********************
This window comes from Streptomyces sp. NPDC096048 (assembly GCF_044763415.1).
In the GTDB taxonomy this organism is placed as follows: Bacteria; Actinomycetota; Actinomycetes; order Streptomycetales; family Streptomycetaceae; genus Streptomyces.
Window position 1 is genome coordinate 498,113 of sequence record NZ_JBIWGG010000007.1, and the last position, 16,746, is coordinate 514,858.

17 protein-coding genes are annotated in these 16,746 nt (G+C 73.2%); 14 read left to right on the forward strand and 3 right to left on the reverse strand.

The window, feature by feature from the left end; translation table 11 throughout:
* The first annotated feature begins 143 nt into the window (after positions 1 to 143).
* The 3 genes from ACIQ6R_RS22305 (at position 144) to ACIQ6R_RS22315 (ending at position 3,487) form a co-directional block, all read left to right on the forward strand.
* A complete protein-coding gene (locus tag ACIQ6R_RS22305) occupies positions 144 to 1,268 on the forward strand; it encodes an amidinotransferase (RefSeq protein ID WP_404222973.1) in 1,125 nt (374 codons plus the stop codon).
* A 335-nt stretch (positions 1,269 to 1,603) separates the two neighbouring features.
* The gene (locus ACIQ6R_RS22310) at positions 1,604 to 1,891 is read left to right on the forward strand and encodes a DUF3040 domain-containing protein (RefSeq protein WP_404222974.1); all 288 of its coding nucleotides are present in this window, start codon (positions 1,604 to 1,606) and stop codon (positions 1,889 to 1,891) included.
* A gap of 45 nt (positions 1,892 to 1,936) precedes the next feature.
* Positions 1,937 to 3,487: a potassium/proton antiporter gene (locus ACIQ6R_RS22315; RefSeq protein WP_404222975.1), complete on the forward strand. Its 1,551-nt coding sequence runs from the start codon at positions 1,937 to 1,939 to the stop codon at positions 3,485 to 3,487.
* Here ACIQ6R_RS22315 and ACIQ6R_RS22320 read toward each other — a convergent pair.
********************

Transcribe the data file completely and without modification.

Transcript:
This window comes from Streptomyces sp. NPDC096048 (assembly GCF_044763415.1).
In the GTDB taxonomy this organism is placed as follows: Bacteria; Actinomycetota; Actinomycetes; order Streptomycetales; family Streptomycetaceae; genus Streptomyces.
Window position 1 is genome coordinate 498,113 of sequence record NZ_JBIWGG010000007.1, and the last position, 16,746, is coordinate 514,858.

17 protein-coding genes are annotated in these 16,746 nt (G+C 73.2%); 14 read left to right on the forward strand and 3 right to left on the reverse strand.

The window, feature by feature from the left end; translation table 11 throughout:
* The first annotated feature begins 143 nt into the window (after positions 1 to 143).
* The 3 genes from ACIQ6R_RS22305 (at position 144) to ACIQ6R_RS22315 (ending at position 3,487) form a co-directional block, all read left to right on the forward strand.
* A complete protein-coding gene (locus tag ACIQ6R_RS22305) occupies positions 144 to 1,268 on the forward strand; it encodes an amidinotransferase (RefSeq protein ID WP_404222973.1) in 1,125 nt (374 codons plus the stop codon).
* A 335-nt stretch (positions 1,269 to 1,603) separates the two neighbouring features.
* The gene (locus ACIQ6R_RS22310) at positions 1,604 to 1,891 is read left to right on the forward strand and encodes a DUF3040 domain-containing protein (RefSeq protein WP_404222974.1); all 288 of its coding nucleotides are present in this window, start codon (positions 1,604 to 1,606) and stop codon (positions 1,889 to 1,891) included.
* A gap of 45 nt (positions 1,892 to 1,936) precedes the next feature.
* Positions 1,937 to 3,487: a potassium/proton antiporter gene (locus ACIQ6R_RS22315; RefSeq protein WP_404222975.1), complete on the forward strand. Its 1,551-nt coding sequence runs from the start codon at positions 1,937 to 1,939 to the stop codon at positions 3,485 to 3,487.
* Here ACIQ6R_RS22315 and ACIQ6R_RS22320 read toward each other — a convergent pair.